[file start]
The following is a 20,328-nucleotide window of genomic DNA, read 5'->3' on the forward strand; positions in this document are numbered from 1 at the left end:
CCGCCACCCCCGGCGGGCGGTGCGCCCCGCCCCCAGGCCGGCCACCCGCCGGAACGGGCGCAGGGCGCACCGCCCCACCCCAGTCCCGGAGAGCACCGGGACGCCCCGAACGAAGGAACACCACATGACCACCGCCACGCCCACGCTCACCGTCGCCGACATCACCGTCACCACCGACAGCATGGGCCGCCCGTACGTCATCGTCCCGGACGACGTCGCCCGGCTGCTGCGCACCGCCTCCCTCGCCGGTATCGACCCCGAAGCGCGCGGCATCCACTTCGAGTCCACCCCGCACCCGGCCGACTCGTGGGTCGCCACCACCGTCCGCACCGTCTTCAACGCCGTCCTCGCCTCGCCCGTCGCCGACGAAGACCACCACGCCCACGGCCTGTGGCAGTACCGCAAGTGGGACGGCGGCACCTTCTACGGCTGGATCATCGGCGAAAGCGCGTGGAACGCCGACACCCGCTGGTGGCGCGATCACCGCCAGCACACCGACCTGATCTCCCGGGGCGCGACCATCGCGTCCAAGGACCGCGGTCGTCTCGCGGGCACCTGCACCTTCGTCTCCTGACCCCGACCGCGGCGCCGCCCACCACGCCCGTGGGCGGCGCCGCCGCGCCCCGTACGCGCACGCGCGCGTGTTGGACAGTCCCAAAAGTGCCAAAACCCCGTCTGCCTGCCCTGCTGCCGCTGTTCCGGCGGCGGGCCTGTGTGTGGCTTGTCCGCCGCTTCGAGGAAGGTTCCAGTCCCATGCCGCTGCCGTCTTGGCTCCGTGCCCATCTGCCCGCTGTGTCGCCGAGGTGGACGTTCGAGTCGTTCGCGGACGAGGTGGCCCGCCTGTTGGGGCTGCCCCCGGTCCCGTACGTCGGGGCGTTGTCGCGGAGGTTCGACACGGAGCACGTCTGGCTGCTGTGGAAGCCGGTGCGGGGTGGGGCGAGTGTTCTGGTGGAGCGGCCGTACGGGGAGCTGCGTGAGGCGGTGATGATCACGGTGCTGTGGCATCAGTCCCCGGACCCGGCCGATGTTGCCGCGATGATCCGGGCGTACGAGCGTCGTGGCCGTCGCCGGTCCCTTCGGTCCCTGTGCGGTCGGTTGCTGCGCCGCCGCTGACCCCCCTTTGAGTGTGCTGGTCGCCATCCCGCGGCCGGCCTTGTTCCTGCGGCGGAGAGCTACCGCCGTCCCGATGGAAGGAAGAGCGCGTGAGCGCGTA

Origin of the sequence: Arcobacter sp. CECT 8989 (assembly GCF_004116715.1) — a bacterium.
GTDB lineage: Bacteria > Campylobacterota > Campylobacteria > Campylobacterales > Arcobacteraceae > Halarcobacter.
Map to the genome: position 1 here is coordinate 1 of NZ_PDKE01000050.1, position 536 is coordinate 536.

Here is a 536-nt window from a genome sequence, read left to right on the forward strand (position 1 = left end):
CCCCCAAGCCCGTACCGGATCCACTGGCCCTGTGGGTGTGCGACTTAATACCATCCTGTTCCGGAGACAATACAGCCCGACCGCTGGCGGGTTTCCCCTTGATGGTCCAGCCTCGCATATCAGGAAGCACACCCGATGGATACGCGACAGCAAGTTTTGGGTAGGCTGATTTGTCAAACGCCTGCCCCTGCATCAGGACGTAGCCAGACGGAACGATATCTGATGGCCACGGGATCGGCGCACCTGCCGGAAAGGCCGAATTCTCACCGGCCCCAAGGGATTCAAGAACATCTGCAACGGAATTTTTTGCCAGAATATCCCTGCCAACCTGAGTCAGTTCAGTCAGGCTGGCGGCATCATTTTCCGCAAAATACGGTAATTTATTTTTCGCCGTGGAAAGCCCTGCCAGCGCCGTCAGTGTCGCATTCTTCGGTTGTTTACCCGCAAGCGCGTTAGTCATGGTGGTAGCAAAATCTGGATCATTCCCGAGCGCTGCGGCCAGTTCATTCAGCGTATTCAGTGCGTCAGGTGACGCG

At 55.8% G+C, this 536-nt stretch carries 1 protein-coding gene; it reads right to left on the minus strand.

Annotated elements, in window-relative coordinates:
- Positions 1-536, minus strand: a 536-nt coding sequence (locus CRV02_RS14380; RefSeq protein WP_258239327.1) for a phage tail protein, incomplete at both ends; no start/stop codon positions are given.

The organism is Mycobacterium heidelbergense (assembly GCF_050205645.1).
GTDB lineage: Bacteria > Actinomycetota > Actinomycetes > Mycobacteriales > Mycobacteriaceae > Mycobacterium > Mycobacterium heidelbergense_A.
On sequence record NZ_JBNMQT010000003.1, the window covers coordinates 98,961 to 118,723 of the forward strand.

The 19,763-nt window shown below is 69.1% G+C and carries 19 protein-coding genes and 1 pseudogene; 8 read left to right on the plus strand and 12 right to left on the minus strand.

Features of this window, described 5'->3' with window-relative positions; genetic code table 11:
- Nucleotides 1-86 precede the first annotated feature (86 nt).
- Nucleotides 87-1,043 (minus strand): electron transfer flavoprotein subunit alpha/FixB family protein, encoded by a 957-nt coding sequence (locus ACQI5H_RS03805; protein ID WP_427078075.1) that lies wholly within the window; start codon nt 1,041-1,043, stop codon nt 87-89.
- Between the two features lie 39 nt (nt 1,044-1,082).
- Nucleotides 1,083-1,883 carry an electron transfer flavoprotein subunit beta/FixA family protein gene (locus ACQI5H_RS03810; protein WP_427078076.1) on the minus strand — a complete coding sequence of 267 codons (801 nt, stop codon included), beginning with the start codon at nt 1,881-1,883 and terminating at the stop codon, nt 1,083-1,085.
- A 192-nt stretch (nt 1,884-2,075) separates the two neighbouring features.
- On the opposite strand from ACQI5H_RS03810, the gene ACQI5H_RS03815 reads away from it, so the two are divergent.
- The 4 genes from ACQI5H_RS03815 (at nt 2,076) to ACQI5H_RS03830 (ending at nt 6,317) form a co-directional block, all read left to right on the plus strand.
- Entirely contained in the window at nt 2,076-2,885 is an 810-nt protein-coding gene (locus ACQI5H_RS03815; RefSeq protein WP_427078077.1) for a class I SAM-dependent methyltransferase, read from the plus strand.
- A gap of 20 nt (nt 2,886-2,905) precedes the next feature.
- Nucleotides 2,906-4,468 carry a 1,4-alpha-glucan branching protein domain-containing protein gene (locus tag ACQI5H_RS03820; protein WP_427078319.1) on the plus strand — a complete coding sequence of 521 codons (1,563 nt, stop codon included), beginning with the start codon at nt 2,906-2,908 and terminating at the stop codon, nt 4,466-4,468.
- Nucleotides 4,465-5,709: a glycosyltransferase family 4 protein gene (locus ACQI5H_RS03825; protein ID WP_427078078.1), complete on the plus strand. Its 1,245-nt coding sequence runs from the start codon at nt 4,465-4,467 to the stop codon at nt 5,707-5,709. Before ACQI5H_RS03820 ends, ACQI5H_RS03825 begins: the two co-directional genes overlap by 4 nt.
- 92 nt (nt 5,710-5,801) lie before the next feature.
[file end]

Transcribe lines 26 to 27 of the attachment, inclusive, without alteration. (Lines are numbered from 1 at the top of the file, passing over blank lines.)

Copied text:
- Nucleotides 4,465-5,709: a glycosyltransferase family 4 protein gene (locus ACQI5H_RS03825; protein ID WP_427078078.1), complete on the plus strand. Its 1,245-nt coding sequence runs from the start codon at nt 4,465-4,467 to the stop codon at nt 5,707-5,709. Before ACQI5H_RS03820 ends, ACQI5H_RS03825 begins: the two co-directional genes overlap by 4 nt.
- 92 nt (nt 5,710-5,801) lie before the next feature.